Previous studies suggested that perceptual implicit memory is spared in Alzheimer's disease (AD) but conceptual implicit memory is not. This dissociation is often invoked to support views of implicit memory that distinguish between perceptual and conceptual processing or systems. This study investigated an alternate hypothesis: that methodological differences between perceptual and conceptual implicit tests could account for differences in performance. Fourteen AD participants, 16 elderly controls, and 16 younger controls participated in structurally parallel conceptual and perceptual tests of implicit memory that required production of studied items. Results showed normal perceptual and conceptual priming when participants with AD generated items at study but impaired priming in both tests when they merely repeated items. These results are inconsistent with both systems and processing views of implicit memory and suggest that similarity of study and test procedures is more important than the inferred theoretical construct.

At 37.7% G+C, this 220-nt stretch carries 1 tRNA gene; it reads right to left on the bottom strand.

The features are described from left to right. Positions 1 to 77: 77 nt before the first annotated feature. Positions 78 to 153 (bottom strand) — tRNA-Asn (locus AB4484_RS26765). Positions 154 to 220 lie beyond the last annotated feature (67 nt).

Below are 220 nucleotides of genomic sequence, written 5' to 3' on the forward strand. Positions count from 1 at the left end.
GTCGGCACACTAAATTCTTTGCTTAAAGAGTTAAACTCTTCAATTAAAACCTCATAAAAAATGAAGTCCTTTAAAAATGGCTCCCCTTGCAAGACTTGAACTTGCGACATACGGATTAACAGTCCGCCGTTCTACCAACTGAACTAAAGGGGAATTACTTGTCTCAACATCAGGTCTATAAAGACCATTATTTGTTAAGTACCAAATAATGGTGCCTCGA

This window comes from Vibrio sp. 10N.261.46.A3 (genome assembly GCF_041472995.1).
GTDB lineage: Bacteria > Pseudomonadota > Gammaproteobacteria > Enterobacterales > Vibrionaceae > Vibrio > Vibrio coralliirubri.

ASJC Scopus subject areas
- Neuropsychology and Physiological Psychology